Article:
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5 steps to a successful IT contract

Posted by Dave Brown, EVP, Veredus, a Hays company on Friday, Sep 16, 2016

Hays IT blog: 5 tips for contracting successWhether you're still considering IT contracting, or are experienced in the area, making a good impression will help your career long term.

So what are the ingredients for success? From handshake to timesheets, we break down five ways to make your next contract a success.

1. Get the first day basics right
Being in the right place at the right time is obviously essential to making the right impression, as is knowing the dress code and being prepared for the office environment. This is also where using an experienced recruiter like Hays can be helpful. They can give you an ‘off the record’ overview of the client, which will help you develop a better understanding of the context behind the team, project, IT strategy etc.

2. Be visible
Even if you are working remotely, you need to work hard to integrate yourself into your new team.  You should try to spend your induction week(s) in the office so you can get to know people personally. After that you should still make the effort to come in to the office at least once a month to re-connect with people face-to-face. This could make the difference when the client decides whether to extend your contract or looks to you again for a future project.

3. Emotional intelligence matters
As our What Employers Want guide shows, employers are willing to pay more for the soft skills and emotional intelligence that mean a contractor can easily understand, communicate, and motivate a team. As a starting point, ask the right questions and listen to the answers so you can adapt your working approach accordingly. Ask simple questions like “where are you with your project at the moment?”, “where do you need help?” and “what will constitute a successful outcome of my work?” to open the communication channels and help both of you make the most of your time.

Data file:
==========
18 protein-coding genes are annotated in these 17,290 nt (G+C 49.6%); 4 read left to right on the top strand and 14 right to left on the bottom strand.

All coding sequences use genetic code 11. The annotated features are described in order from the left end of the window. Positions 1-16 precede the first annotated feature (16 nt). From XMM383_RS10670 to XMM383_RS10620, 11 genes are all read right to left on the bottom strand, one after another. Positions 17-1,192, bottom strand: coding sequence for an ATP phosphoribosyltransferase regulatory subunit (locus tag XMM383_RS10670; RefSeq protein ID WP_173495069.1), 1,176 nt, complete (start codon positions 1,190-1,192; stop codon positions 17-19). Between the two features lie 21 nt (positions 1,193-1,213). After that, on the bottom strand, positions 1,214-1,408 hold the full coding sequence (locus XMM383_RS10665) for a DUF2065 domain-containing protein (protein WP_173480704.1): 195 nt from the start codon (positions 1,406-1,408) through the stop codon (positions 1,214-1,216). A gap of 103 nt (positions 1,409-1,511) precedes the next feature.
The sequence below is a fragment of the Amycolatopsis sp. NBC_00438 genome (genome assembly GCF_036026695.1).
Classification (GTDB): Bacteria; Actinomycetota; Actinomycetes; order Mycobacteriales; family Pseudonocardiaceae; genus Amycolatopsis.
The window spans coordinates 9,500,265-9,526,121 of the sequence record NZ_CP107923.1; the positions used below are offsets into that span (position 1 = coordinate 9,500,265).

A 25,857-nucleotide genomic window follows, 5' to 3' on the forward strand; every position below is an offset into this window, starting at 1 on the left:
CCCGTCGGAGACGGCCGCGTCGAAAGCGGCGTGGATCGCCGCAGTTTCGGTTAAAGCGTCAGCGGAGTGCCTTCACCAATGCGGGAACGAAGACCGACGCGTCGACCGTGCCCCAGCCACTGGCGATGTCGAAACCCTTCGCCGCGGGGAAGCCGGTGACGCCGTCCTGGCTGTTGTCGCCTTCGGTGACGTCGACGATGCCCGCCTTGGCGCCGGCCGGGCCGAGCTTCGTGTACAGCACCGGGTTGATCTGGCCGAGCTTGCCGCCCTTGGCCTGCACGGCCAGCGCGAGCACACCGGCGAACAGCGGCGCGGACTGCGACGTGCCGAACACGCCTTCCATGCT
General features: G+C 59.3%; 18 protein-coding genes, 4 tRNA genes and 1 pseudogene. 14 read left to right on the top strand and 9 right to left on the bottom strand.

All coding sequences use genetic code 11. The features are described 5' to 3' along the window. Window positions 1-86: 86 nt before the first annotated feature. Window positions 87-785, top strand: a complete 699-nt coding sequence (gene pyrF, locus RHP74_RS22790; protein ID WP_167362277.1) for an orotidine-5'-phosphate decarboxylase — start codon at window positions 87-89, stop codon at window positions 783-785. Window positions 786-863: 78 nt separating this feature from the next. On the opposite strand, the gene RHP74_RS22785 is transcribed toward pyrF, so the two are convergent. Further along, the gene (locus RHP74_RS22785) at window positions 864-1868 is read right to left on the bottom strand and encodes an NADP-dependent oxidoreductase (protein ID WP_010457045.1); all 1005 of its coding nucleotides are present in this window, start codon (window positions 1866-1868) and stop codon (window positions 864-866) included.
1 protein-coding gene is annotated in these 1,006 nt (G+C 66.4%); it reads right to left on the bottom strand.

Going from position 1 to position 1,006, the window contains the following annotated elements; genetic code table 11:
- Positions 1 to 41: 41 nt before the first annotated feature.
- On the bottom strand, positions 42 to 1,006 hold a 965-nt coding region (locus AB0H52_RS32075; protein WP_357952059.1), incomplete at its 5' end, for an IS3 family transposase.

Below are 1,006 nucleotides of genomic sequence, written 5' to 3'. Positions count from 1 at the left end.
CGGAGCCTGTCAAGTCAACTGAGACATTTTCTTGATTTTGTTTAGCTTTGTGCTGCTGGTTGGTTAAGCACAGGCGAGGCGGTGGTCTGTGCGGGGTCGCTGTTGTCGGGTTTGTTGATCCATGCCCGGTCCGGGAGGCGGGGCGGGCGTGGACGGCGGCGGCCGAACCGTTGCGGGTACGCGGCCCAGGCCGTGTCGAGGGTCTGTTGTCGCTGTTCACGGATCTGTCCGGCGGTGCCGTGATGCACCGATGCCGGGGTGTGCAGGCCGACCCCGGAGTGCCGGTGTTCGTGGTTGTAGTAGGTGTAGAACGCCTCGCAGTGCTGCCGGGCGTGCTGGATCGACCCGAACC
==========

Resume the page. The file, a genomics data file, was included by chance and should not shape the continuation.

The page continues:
4. Always be documenting
When starting with a new client you need as much information as possible on processes, templates and databases. This may not be offered up automatically by your client but you’ll need to have it to do your job properly.  Every contractor should always have proper documentation of ‘what they did’ and ‘where they are now’ with their project. This means your client and new people joining the project will be able to work with what you’ve done after you’ve left.

Even if your client doesn’t mention documentation to you, still do it so you have it if needed - and in case of any issues later on.

5. Keep on top of your timesheet
“Who is going to sign?”, “how often?”, “what does the timesheet look like?”, “is it paper or online?” – These are all questions you should be asking about your timesheet. You should also find out if and when the person who’ll be signing your timesheet has vacation time and who will fill-in for them when they are away. Do not assume your client will already have a contingency plan in place.

A client should review all the points above, but they're not always that prepared. Be proactive in setting yourself up for success.

Get in touch with one of our local recruitment experts to find out how we can help.

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